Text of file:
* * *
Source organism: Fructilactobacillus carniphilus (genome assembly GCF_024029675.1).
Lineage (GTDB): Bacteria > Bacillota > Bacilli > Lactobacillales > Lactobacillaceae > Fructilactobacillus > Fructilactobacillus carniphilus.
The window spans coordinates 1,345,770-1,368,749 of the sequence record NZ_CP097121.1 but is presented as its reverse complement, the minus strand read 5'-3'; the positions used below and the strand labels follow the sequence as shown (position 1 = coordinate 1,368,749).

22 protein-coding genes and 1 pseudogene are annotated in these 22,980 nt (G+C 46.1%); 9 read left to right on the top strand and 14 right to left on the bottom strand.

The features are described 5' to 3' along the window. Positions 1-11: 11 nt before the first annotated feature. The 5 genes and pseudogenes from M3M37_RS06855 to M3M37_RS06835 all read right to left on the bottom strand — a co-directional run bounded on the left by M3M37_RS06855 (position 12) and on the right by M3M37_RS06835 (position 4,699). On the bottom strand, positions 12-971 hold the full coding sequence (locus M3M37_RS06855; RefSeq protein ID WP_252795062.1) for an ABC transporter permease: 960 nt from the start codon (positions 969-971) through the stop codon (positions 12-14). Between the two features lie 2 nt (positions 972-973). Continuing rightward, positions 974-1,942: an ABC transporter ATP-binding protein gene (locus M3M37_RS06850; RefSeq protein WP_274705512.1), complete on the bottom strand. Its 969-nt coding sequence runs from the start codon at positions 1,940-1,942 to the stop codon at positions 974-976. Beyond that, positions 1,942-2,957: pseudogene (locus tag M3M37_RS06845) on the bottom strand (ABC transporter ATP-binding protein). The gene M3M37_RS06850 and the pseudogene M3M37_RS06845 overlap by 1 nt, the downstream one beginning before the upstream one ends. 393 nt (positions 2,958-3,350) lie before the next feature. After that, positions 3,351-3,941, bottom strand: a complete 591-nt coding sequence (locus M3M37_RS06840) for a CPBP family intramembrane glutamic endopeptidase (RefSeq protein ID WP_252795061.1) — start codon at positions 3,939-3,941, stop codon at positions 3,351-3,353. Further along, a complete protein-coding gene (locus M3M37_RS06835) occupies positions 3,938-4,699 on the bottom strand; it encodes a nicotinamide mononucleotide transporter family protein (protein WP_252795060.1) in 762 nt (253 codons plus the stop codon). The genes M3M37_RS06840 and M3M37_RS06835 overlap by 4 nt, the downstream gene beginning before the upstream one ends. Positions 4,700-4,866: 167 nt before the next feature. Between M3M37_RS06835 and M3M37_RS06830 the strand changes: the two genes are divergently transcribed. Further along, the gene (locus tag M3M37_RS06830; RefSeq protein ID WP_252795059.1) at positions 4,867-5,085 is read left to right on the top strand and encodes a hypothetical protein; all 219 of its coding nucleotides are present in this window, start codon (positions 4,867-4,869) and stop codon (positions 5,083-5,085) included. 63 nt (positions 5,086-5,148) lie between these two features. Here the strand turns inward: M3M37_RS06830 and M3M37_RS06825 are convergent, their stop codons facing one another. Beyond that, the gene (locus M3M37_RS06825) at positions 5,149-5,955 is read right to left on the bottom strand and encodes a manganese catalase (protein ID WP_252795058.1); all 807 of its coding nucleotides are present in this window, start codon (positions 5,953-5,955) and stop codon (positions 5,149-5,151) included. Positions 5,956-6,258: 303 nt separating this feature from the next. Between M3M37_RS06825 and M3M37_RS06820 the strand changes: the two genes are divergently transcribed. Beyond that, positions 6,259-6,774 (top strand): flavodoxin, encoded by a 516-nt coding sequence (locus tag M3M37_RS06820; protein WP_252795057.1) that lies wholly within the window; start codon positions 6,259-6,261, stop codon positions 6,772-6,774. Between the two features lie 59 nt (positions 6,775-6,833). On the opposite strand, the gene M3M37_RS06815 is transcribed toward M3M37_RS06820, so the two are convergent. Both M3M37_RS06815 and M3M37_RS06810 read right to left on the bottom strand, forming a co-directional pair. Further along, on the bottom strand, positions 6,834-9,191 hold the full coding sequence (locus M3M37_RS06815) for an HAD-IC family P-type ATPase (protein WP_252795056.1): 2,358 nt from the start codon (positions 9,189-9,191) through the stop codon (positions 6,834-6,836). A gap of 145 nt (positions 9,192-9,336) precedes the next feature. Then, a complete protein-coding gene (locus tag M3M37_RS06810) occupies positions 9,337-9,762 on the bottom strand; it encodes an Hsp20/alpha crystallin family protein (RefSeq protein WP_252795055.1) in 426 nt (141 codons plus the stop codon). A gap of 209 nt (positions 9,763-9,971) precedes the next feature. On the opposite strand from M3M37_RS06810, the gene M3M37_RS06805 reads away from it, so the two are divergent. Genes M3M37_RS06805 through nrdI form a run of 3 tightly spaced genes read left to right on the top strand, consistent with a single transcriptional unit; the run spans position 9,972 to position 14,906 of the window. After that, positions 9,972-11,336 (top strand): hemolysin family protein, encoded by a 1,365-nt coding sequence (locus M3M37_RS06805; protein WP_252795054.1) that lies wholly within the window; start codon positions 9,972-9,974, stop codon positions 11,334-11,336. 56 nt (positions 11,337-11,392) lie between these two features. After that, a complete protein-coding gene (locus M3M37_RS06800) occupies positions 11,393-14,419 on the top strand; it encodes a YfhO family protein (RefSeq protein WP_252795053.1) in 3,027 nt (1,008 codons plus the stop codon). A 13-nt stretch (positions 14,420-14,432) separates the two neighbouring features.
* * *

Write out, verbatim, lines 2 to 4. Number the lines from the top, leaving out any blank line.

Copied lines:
Lineage (GTDB): Bacteria > Bacillota > Bacilli > Lactobacillales > Lactobacillaceae > Fructilactobacillus > Fructilactobacillus carniphilus.
The window spans coordinates 1,345,770-1,368,749 of the sequence record NZ_CP097121.1 but is presented as its reverse complement, the minus strand read 5'-3'; the positions used below and the strand labels follow the sequence as shown (position 1 = coordinate 1,368,749).

22 protein-coding genes and 1 pseudogene are annotated in these 22,980 nt (G+C 46.1%); 9 read left to right on the top strand and 14 right to left on the bottom strand.